As we go through midlife, we may wonder whether we're permanently stuck with the personality we've had since our youth. Once you reach that certain age, you may worry that you'll be an eternal extrovert or, conversely, forever locked in the introvert's shell you've come to resent. There's a tendency to believe that personality is set in stone, especially if you believe the argument that it's our genes that create that permanent edifice that forever dooms us to be static over time.
We also become discouraged by the behavior of public figures who show no ability, if not inclination, to redefine themselves. This is exactly what happened in April 2016, when presidential candidate Donald Trump announced that he would become more "presidential." Political analysts were skeptical, and indeed, only a few days later the promised change evaporated. So much for personality transformations.
Reinforcing that view of personality as stable is the general gist of one of the most well-known theories in the field of personality known as the "Five Factor Model." This model proposes that you are born with a particular combo of highs and lows on the magic five dispositions known as "OCEAN" (or "CANOE"): openness to experience, conscientiousness, extroversion, agreeableness, and neuroticism.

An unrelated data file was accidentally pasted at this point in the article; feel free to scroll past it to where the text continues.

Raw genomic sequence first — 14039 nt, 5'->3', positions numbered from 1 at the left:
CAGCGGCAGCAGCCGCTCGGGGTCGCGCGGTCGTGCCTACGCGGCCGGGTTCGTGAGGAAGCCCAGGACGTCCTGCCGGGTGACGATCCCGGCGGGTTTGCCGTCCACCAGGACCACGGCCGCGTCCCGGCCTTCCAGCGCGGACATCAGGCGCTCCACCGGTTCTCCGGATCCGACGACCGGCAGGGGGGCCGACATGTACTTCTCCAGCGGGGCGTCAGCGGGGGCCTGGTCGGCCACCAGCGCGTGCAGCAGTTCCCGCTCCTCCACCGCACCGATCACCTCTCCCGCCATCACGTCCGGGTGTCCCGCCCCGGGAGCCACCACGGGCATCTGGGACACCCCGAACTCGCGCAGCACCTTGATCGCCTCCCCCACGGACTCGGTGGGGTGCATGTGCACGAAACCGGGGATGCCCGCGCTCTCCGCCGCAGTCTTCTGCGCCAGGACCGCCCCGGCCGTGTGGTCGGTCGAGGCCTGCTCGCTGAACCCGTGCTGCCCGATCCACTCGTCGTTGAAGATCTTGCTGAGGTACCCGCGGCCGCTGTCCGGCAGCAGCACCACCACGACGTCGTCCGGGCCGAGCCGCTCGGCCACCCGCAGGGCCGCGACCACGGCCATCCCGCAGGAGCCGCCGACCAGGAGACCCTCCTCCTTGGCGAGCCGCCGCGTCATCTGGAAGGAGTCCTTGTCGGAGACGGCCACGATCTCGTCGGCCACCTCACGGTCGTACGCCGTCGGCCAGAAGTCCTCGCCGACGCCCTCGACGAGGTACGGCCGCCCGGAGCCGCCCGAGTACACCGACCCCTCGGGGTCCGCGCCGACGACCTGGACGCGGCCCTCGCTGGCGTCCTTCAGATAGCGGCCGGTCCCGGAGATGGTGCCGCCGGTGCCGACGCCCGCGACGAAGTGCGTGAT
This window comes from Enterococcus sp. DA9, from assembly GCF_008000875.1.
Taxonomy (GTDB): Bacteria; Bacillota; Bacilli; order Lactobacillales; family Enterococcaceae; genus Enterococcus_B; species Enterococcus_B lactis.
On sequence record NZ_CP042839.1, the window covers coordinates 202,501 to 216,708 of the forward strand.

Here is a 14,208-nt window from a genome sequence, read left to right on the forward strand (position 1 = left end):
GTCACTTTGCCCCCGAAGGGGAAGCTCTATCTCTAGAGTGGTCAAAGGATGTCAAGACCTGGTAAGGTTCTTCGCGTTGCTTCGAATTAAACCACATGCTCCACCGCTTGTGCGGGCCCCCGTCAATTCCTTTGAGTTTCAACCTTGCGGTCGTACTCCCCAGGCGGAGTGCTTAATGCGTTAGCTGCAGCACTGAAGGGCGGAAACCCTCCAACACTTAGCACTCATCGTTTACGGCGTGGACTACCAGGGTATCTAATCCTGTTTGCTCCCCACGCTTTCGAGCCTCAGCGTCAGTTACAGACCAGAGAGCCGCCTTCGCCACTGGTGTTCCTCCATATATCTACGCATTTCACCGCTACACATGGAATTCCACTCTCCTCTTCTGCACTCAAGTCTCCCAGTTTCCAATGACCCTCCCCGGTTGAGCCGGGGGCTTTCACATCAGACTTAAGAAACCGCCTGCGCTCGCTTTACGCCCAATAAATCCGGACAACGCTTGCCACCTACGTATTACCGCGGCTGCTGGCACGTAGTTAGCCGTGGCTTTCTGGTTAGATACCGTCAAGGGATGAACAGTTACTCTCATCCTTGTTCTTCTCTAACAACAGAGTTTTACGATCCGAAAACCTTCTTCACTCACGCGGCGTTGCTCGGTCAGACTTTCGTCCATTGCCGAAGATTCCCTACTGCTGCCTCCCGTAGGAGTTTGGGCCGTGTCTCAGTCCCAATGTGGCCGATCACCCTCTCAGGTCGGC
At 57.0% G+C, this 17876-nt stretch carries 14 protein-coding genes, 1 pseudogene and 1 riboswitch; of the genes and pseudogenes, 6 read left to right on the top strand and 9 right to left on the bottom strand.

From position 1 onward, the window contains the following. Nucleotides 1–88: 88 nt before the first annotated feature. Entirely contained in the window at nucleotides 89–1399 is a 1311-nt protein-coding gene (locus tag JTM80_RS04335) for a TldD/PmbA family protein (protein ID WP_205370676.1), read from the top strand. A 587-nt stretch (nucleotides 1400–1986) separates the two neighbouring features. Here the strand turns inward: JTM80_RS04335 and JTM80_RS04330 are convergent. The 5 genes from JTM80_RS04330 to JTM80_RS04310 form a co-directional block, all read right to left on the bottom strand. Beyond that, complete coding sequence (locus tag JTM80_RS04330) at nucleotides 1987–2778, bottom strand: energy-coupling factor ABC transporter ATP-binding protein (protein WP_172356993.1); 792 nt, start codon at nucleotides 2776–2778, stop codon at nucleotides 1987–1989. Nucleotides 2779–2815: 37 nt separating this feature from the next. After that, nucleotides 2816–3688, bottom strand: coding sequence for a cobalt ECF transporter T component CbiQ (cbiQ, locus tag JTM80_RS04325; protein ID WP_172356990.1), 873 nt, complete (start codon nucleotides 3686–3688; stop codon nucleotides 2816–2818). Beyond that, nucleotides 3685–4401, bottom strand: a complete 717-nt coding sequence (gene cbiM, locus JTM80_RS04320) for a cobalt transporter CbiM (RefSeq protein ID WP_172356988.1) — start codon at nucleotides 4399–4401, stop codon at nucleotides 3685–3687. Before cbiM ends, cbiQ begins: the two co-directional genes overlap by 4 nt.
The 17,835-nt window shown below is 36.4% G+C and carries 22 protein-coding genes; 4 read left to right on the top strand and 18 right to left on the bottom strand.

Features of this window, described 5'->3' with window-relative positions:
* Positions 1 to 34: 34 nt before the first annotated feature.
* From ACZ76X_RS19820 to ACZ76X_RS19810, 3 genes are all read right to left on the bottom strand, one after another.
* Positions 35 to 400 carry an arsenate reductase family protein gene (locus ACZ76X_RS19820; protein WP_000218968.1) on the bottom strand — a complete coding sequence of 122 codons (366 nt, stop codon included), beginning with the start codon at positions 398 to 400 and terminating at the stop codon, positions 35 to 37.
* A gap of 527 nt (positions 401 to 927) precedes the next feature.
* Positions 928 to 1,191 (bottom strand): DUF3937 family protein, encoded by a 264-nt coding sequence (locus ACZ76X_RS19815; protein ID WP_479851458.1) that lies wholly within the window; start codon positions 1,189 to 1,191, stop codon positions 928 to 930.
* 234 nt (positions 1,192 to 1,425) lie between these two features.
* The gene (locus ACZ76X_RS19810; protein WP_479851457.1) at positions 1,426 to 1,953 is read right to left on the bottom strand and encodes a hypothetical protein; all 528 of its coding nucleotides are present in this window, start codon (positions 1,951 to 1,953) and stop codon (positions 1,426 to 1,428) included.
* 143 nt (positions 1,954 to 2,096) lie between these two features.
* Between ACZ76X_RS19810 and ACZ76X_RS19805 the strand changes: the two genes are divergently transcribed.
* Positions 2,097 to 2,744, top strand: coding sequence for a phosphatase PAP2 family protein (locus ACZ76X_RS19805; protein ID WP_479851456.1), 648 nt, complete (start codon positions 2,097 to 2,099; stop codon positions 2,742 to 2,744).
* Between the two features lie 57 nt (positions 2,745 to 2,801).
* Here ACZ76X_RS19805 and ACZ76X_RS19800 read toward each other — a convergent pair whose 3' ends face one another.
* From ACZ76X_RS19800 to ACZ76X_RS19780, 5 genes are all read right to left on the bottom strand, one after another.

Fortunately, the view that personality is unchangeable is changing. In a pair of experiments conducted by University of Illinois at Urbana-Champaign psychologists Nathan Hudson and Christopher Fraley (2015), undergraduates were coached in changing the traits that bothered them the most. Over a 16-week intensive intervention, students were helped to complete an action plan directed at increasing or decreasing their target trait. In four of the five traits, the IU undergrads actually were able to transform themselves.
The key to change, as noted by Hudson and Fraley, is to make a specific plan to change specific behaviors. Don't just say you're going to be "more outgoing and sociable." Instead, decide that on this particular day, you will make the effort to initiate an interaction with someone else. Call that person you've just met and set up a chat over coffee. You have to commit to making these small changes if you want to see the big changes you desire.
The great thing is that once you start to tinker with the behaviors that bother you, you'll start to change the way you think about yourself. Your narrative goes from "I've always been a worrywart" (high on neuroticism) to "I can feel relaxed if I want to." Seeing yourself as in charge of your personality rather than being run by it may be the key to having your personality suit instead of define you.
Although the personality change study involved undergrads, there's no reason you can't take a page from their playbook. You can change, at any age, especially if the change is one that you truly want.
Hudson, N. W., & Fraley, R. C. (2015). Volitional personality trait change: Can people choose to change their personality traits?. Journal of Personality And Social Psychology, 109(3), 490-507. doi:10.1037/pspp0000021